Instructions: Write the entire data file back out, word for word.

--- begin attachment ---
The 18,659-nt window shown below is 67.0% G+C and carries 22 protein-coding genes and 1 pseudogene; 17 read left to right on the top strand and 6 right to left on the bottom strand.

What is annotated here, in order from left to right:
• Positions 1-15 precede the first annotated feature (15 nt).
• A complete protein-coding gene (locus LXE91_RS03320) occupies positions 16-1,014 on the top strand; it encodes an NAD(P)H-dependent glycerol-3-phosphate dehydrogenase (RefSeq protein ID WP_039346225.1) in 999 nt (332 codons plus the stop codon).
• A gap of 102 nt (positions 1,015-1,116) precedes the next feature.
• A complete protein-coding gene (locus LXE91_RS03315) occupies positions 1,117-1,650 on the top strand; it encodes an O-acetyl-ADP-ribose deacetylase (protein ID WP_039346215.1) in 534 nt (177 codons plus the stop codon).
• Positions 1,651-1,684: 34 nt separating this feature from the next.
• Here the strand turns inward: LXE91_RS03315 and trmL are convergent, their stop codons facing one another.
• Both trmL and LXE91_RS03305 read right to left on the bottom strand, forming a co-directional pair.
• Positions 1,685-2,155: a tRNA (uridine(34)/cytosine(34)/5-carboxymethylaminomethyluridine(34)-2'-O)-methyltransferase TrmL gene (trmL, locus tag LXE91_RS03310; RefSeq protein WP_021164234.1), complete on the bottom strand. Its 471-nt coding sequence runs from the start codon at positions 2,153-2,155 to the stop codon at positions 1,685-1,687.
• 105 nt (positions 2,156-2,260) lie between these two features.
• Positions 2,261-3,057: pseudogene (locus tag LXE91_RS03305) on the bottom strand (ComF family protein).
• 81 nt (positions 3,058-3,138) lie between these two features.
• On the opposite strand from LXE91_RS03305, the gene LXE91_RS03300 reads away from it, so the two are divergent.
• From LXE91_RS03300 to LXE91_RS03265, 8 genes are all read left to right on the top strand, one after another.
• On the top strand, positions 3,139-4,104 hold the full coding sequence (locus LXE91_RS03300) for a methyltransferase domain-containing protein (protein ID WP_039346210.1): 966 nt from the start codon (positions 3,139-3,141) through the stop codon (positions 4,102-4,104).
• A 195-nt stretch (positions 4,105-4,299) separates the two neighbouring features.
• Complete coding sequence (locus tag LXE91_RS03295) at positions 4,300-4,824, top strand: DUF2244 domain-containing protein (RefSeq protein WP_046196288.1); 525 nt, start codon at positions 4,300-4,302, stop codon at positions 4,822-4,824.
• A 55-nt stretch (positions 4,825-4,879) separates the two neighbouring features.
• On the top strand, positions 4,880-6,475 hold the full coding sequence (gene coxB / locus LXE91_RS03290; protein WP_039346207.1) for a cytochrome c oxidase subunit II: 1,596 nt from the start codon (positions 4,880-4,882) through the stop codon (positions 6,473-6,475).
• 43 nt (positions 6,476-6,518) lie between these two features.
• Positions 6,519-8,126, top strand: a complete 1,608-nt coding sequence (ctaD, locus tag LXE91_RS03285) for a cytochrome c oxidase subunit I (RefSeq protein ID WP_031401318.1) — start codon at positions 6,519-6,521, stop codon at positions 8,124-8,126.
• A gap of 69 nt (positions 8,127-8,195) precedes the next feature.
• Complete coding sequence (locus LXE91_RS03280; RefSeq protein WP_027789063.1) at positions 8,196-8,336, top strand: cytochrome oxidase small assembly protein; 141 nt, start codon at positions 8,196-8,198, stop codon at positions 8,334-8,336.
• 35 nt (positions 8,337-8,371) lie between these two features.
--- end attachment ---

The 18,659-nt window shown below is 67.0% G+C and carries 22 protein-coding genes and 1 pseudogene; 17 read left to right on the top strand and 6 right to left on the bottom strand.

What is annotated here, in order from left to right:
• Positions 1-15 precede the first annotated feature (15 nt).
• A complete protein-coding gene (locus LXE91_RS03320) occupies positions 16-1,014 on the top strand; it encodes an NAD(P)H-dependent glycerol-3-phosphate dehydrogenase (RefSeq protein ID WP_039346225.1) in 999 nt (332 codons plus the stop codon).
• A gap of 102 nt (positions 1,015-1,116) precedes the next feature.
• A complete protein-coding gene (locus LXE91_RS03315) occupies positions 1,117-1,650 on the top strand; it encodes an O-acetyl-ADP-ribose deacetylase (protein ID WP_039346215.1) in 534 nt (177 codons plus the stop codon).
• Positions 1,651-1,684: 34 nt separating this feature from the next.
• Here the strand turns inward: LXE91_RS03315 and trmL are convergent, their stop codons facing one another.
• Both trmL and LXE91_RS03305 read right to left on the bottom strand, forming a co-directional pair.
• Positions 1,685-2,155: a tRNA (uridine(34)/cytosine(34)/5-carboxymethylaminomethyluridine(34)-2'-O)-methyltransferase TrmL gene (trmL, locus tag LXE91_RS03310; RefSeq protein WP_021164234.1), complete on the bottom strand. Its 471-nt coding sequence runs from the start codon at positions 2,153-2,155 to the stop codon at positions 1,685-1,687.
• 105 nt (positions 2,156-2,260) lie between these two features.
• Positions 2,261-3,057: pseudogene (locus tag LXE91_RS03305) on the bottom strand (ComF family protein).
• 81 nt (positions 3,058-3,138) lie between these two features.
• On the opposite strand from LXE91_RS03305, the gene LXE91_RS03300 reads away from it, so the two are divergent.
• From LXE91_RS03300 to LXE91_RS03265, 8 genes are all read left to right on the top strand, one after another.
• On the top strand, positions 3,139-4,104 hold the full coding sequence (locus LXE91_RS03300) for a methyltransferase domain-containing protein (protein ID WP_039346210.1): 966 nt from the start codon (positions 3,139-3,141) through the stop codon (positions 4,102-4,104).
• A 195-nt stretch (positions 4,105-4,299) separates the two neighbouring features.
• Complete coding sequence (locus tag LXE91_RS03295) at positions 4,300-4,824, top strand: DUF2244 domain-containing protein (RefSeq protein WP_046196288.1); 525 nt, start codon at positions 4,300-4,302, stop codon at positions 4,822-4,824.
• A 55-nt stretch (positions 4,825-4,879) separates the two neighbouring features.
• On the top strand, positions 4,880-6,475 hold the full coding sequence (gene coxB / locus LXE91_RS03290; protein WP_039346207.1) for a cytochrome c oxidase subunit II: 1,596 nt from the start codon (positions 4,880-4,882) through the stop codon (positions 6,473-6,475).
• 43 nt (positions 6,476-6,518) lie between these two features.
• Positions 6,519-8,126, top strand: a complete 1,608-nt coding sequence (ctaD, locus tag LXE91_RS03285) for a cytochrome c oxidase subunit I (RefSeq protein ID WP_031401318.1) — start codon at positions 6,519-6,521, stop codon at positions 8,124-8,126.
• A gap of 69 nt (positions 8,127-8,195) precedes the next feature.
• Complete coding sequence (locus LXE91_RS03280; RefSeq protein WP_027789063.1) at positions 8,196-8,336, top strand: cytochrome oxidase small assembly protein; 141 nt, start codon at positions 8,196-8,198, stop codon at positions 8,334-8,336.
• 35 nt (positions 8,337-8,371) lie between these two features.